In 1942, the Dutch weekly magazine Volk en Vaderland, which propagated the political opinions of the Dutch National Socialists in the Nazi-occupied Netherlands, published a comic strip, “Rare, maar ware commentaren” (Odd, but true comments). In it, the illustrator, Peter Beekman (1911–1959) depicted current events and the various perceived enemies of National Socialist society, Jews in particular, providing insight into how the genre was deployed in the Nazi propaganda machine. This article analyses the use of six dominant anti-Semitic themes which appeared in this particular wartime comic strip, but which were also a reflection of wider anti-Jewish stereotyping present throughout Europe at the time, including those of “otherness,” greediness and Judeo-Communism.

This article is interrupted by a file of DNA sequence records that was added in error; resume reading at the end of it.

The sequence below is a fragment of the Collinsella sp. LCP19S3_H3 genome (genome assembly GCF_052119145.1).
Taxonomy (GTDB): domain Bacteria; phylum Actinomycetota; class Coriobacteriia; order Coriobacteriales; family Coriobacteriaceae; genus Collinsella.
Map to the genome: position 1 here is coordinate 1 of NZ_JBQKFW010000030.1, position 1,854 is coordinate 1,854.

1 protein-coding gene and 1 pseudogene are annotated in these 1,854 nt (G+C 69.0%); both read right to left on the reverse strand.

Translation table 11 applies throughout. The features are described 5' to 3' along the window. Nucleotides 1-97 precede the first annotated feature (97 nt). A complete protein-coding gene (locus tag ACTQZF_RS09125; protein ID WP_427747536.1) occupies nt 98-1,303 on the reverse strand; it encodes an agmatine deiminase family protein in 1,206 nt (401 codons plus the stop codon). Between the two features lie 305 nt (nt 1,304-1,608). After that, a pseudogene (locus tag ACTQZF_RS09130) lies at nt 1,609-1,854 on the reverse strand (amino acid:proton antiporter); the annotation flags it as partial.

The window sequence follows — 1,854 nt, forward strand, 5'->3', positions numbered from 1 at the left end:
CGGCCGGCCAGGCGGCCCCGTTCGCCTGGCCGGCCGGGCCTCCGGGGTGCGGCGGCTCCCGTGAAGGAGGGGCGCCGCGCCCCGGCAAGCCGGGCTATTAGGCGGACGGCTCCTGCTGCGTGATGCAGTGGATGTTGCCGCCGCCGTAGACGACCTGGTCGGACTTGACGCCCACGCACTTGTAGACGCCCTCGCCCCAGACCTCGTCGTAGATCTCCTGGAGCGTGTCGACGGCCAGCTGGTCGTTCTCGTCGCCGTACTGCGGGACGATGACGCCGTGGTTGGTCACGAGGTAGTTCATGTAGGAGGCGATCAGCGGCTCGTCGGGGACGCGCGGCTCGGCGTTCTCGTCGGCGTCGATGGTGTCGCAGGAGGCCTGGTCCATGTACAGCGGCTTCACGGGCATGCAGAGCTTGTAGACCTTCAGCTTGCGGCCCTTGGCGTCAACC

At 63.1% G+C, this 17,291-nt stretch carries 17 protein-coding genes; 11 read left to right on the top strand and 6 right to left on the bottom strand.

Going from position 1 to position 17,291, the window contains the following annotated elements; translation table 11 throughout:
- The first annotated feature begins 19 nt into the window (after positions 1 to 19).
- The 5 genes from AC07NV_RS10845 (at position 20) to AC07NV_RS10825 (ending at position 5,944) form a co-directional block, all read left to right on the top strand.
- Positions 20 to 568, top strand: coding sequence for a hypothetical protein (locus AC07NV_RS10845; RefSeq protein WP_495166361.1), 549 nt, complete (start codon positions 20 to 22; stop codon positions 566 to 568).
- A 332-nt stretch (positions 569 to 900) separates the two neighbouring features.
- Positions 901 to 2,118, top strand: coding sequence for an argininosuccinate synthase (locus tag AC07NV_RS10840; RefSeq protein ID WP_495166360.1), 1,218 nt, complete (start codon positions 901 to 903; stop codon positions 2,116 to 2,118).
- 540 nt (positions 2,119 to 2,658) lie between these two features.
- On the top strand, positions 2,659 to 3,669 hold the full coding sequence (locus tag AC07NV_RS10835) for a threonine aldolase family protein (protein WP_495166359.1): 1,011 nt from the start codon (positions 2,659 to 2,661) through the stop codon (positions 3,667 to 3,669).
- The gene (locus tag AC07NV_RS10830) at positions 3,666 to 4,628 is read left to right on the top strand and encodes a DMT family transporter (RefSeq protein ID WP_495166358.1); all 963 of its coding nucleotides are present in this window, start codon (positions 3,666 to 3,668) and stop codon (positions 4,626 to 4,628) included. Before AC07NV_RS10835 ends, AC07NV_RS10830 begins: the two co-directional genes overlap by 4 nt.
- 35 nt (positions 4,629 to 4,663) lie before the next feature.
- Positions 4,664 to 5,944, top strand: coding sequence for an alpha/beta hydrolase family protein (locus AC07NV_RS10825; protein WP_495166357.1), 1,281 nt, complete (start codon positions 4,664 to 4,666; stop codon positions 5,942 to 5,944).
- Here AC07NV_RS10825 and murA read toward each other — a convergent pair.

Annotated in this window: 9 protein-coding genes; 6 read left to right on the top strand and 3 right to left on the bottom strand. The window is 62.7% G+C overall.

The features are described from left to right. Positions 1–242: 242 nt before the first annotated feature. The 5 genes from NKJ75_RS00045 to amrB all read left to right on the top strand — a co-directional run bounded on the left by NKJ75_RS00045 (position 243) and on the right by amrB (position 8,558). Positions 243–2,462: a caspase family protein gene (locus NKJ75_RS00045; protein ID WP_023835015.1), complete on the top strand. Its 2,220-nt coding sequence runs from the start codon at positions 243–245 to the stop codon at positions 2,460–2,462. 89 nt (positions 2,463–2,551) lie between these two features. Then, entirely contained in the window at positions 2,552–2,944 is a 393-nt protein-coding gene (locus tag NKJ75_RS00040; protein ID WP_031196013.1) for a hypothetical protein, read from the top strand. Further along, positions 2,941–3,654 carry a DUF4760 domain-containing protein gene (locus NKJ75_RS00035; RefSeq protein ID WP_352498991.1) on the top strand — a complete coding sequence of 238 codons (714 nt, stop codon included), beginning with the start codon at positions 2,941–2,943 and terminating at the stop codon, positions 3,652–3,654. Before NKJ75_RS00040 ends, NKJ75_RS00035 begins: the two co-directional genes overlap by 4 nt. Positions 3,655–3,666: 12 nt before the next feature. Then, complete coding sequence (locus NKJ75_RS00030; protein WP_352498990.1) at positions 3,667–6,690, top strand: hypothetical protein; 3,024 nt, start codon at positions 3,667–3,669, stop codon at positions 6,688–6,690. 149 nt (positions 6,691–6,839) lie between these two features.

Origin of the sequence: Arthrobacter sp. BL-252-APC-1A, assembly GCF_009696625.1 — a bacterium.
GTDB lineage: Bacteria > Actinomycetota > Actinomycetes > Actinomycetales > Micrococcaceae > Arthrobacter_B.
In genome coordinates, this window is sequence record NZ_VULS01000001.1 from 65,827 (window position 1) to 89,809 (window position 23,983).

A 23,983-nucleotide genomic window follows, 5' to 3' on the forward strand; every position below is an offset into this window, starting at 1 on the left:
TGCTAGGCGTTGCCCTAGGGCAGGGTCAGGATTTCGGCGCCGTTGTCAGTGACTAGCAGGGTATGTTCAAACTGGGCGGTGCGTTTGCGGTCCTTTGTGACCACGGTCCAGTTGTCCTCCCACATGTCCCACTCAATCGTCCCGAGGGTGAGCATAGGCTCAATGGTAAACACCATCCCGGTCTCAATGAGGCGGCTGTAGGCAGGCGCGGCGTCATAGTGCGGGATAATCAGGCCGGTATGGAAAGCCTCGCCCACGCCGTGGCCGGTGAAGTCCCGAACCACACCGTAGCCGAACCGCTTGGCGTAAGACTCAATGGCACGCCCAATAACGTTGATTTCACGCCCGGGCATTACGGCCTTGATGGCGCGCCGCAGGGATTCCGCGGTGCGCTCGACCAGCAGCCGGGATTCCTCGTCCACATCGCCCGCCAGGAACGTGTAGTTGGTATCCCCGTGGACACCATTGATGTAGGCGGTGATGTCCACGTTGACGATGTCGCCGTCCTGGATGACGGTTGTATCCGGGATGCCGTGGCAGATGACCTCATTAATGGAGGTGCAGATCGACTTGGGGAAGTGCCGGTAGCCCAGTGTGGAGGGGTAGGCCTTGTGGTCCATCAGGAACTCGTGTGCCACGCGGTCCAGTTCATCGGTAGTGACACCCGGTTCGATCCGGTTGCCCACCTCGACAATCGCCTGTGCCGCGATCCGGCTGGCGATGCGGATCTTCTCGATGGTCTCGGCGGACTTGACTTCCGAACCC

|Title of host publication||Comic books, graphic novels and the Holocaust|
|Subtitle of host publication||Beyond Maus|
|Place of Publication||London|
|Number of pages||16|
|Publication status||Published - 25 Sept 2018|
- World War II
- Dutch History